CAPTAIN Felix Corteza Gaston, the pilot in the first hijacking drama in the history of world aviation, passed away on Wednesday, June 4.

He was 91.

Captain Gaston was the son of former Negros Occidental Governor Emilio Gaston and Amparo Corteza-Gaston of Silay City.

Sixty-two years ago on December 30, 1952, then 28-year-old Capt. Gaston, an intrepid commercial pilot, figured in a five-hour, hair-raising airline hijack that left his fellow pilot dead by gunfire in what is now described as the first of its kind in Asia, if not in the world.

Gaston had then been in the service of Philippine Airlines (PAL) for just three months after a stint at the Philippine Air Force, when the hijack took place.

In the incident, the hijacker killed Gaston’s fellow pilot, Capt. Pedro Perlas, and the plane’s purser, Esteban Diago, and Gaston himself was shot by Nationalist Chinese soldiers who mistook him for being a part of a communist invasion of their territory when his plane landed on Quemoy Island.

The hijacker, a 23-year-old Chinese national Ang Cho Kio, entered the cockpit when the aircraft was airborne after a take-off from Laoag. He pointed a caliber .45 pistol at Gaston and shoved a piece of paper to the pilots with the words "I want to go to Amoy."

That note was shown to Perlas, who maneuvered the plane to gain altitude and speed in a bid to foil the plans of the hijacker, who was discovered to be fleeing after killing his girlfriend and a policeman.

Gaston took control of the plane. Diago knocked on the door while Perlas tried to stand, but two shots rang out, directly hitting Perlas, and two more shots hit the purser.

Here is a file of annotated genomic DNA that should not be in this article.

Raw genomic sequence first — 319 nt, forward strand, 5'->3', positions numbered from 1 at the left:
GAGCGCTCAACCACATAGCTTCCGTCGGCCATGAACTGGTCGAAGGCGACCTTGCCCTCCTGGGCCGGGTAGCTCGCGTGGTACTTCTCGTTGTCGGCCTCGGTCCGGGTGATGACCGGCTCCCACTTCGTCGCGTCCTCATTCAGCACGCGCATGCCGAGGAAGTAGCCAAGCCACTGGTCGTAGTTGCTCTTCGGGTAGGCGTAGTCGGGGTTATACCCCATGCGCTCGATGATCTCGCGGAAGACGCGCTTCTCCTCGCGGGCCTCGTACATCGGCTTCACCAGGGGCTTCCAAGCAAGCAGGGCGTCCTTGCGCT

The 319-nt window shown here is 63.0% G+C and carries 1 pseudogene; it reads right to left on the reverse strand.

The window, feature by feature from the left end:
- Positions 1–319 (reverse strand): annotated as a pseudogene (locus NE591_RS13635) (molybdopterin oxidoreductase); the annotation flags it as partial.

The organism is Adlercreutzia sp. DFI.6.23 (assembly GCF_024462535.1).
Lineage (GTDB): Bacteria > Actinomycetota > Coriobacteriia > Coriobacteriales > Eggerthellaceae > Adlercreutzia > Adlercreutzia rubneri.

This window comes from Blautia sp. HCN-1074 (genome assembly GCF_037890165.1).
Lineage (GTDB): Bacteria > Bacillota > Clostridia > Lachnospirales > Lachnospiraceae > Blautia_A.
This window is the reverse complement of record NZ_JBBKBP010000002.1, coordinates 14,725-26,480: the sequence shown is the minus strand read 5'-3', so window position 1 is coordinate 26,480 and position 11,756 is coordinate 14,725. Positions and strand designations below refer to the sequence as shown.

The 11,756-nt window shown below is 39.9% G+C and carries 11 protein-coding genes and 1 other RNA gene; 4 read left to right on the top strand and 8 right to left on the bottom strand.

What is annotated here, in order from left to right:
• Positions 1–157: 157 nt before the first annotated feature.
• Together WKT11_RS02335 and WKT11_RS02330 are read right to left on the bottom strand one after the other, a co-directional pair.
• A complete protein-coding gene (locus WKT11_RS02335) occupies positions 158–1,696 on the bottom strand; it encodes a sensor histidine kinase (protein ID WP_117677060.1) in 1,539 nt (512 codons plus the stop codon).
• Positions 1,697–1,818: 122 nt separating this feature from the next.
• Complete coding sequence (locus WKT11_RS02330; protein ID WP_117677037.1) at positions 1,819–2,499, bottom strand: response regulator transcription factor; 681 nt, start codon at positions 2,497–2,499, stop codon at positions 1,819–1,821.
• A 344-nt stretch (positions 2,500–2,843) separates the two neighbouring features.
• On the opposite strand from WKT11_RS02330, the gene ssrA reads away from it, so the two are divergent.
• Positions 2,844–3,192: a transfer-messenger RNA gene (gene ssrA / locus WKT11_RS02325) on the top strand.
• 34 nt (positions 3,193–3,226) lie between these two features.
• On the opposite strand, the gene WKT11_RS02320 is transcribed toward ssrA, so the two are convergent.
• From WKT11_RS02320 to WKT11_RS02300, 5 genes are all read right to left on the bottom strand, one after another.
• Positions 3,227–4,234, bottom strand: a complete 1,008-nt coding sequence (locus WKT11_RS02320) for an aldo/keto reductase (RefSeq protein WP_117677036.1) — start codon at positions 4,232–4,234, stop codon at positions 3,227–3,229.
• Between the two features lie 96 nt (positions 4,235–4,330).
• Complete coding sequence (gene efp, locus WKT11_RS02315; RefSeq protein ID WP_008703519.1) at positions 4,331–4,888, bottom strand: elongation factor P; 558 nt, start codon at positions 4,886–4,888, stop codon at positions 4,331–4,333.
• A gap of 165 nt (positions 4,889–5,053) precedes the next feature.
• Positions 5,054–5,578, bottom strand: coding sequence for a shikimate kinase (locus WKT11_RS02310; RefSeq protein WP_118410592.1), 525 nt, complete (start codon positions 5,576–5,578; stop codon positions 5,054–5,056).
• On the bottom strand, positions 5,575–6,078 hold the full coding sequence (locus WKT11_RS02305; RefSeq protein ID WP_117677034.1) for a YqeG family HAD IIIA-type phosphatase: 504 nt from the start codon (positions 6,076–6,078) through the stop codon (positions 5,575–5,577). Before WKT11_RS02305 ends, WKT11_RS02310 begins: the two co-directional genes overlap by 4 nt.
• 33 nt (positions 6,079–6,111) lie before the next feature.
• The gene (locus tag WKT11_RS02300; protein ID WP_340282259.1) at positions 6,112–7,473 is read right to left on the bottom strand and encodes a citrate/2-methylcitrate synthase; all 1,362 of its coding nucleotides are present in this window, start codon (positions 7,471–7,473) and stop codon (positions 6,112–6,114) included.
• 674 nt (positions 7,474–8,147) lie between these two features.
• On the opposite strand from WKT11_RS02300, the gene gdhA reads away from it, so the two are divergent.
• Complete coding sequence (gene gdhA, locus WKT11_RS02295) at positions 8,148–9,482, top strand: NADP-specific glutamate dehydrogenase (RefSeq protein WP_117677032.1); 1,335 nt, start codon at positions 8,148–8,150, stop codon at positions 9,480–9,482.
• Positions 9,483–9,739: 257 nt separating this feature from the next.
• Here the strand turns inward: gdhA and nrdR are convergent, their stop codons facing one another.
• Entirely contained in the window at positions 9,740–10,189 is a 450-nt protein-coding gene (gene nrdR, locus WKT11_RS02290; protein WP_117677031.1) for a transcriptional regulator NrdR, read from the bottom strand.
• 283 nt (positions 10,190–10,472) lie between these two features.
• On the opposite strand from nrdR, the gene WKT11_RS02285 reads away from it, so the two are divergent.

Ang showed Gaston a map indicating where to land, and thrust a wad of dollar bills in his hand.

Meanwhile, Gaston sighted a plane bearing the Nationalist Chinese emblem cruising beside his, "probably to intervene." He signaled with his wings that "I am friendly and I want to land."

In a while, Gaston became aware that he was almost just a minute away from landing on Amoy (now known as Xiamen) and remembered that he was still carrying his PAF ID so he could be mistaken by the communists to be on an unfriendly mission. Thus, he flew higher right away to look for the cruising National Chinese aircraft.

Luckily, it hove into sight and guided him to a safe landing on Quemoy Island.

Upon alighting, he saw "thousands of soldiers" advance toward him menacingly with fixed bayonets and some thrust at his breast. Shots were also fired, fortunately missing him by a hairline.

Gaston and Ang stayed overnight in a nearby farmhouse for interrogation. The following day, PAL sent a plane to take him home. Authorities detained Ang to answer for the murder of Perlas and Diago as well as for killing his girlfriend and a policeman.

In an interview with a national newspaper several years back, Gaston said the hijack ("It was termed skyjack at that time") was the first involving a scheduled flight in the Philippines, if not in Asia or in the world.

The Philippine government, then headed by President Elpidio Quirino, awarded him the Legion of Honor, officer class, with then Defense Secretary Ramon Magsaysay doing the honors. PAL gave him an expensive and elegant Tissot watch which, Gaston quipped, could probably have been bought with the dollars from the hijacker that he had surrendered to the airline.

Captain Gaston was born on Oct. 17, 1923 in Hacienda Buen Retiro in Silay. He was the youngest of 16 siblings.

He was married to Dolores Rastrollo of Manila. They have five children. He finished elementary at the Silay North Elementary School, and high school at the Ateneo de Manila. He entered Ateneo de Manila Law School after the War (WWII) but not able to finish.

Gaston enlisted at the Philippine Air Force to become a pilot. He transferred to PAL later.

He became president of the PAL Pilots Association in 1968. He led a strike against airline owner Benigno Toda but lost the case. He was fired along with other pilots who joined the strike. He was 45 years old then. That ended his career as a pilot. (With reports from Ver Pacete)